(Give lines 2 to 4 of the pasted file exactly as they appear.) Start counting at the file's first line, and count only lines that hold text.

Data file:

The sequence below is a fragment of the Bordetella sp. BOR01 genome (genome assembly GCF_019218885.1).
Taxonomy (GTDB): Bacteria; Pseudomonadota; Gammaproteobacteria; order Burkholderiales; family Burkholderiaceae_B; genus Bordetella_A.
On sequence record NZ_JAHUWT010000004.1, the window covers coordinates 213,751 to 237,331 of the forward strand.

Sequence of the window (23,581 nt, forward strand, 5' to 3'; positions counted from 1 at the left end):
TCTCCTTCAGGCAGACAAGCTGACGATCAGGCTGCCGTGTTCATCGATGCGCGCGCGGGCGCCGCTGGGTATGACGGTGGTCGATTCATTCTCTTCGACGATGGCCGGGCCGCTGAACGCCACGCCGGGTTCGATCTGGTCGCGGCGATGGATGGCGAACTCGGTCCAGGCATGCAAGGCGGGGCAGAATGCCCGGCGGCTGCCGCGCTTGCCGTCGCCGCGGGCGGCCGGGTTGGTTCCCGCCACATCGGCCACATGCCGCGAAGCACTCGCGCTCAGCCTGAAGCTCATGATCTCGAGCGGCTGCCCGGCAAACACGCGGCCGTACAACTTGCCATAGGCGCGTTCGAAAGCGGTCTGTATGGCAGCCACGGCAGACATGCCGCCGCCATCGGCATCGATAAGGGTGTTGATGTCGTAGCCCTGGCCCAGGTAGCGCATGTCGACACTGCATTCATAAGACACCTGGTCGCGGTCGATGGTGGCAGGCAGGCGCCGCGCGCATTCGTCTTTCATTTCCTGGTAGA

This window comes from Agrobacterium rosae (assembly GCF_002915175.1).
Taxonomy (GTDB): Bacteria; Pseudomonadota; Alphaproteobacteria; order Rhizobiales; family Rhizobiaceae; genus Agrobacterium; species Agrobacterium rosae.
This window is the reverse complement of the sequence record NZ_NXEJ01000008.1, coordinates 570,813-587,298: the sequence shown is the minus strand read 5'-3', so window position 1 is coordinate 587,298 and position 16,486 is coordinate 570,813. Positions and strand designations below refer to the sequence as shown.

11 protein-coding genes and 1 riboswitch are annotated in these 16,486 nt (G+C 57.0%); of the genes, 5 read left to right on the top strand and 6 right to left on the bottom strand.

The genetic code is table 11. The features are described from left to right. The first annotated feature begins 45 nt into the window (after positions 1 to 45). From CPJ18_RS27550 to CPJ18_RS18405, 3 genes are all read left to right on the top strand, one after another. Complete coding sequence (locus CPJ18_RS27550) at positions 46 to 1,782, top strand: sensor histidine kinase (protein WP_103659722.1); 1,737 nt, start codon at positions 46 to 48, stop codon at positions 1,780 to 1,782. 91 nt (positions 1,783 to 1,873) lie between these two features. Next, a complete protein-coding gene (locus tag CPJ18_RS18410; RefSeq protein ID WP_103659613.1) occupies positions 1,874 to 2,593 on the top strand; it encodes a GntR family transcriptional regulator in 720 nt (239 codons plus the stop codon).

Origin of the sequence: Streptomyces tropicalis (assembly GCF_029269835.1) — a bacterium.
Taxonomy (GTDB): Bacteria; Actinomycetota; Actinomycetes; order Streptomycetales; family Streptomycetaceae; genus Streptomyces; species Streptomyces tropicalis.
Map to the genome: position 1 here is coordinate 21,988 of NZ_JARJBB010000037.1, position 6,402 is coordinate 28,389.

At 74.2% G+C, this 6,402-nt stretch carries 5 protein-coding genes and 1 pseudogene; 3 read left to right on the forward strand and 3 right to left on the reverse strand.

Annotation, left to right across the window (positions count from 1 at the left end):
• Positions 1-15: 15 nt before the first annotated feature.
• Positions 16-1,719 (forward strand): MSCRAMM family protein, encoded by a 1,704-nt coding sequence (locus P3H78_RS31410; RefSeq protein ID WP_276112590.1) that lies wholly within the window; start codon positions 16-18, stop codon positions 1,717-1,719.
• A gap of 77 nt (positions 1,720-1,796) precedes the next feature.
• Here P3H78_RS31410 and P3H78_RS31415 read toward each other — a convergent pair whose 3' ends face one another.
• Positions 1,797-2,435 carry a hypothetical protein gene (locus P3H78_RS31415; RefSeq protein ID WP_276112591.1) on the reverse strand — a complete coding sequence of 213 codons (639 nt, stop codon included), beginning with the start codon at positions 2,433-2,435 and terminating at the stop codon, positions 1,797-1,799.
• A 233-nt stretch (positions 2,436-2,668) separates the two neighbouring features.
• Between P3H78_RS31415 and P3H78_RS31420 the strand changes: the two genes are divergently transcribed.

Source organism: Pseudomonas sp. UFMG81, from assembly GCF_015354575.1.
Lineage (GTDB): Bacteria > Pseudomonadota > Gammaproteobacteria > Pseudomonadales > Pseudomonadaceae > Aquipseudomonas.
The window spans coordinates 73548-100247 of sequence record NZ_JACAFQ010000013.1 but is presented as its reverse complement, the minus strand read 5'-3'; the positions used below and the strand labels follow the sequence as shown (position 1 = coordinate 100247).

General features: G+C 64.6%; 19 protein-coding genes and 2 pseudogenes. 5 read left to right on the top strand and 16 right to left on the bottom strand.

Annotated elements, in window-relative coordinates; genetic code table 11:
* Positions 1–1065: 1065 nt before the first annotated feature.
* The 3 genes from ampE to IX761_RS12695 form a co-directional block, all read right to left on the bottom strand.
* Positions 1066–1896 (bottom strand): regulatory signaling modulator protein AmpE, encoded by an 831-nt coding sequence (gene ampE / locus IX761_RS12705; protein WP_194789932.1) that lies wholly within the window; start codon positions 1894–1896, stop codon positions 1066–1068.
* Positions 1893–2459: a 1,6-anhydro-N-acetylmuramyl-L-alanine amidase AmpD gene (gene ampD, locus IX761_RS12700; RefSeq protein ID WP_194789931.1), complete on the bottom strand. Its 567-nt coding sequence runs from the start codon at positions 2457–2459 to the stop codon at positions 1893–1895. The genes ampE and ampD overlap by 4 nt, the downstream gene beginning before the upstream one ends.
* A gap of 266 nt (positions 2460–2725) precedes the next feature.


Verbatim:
Taxonomy (GTDB): Bacteria; Pseudomonadota; Gammaproteobacteria; order Burkholderiales; family Burkholderiaceae_B; genus Bordetella_A.
On sequence record NZ_JAHUWT010000004.1, the window covers coordinates 213,751 to 237,331 of the forward strand.

Sequence of the window (23,581 nt, forward strand, 5' to 3'; positions counted from 1 at the left end):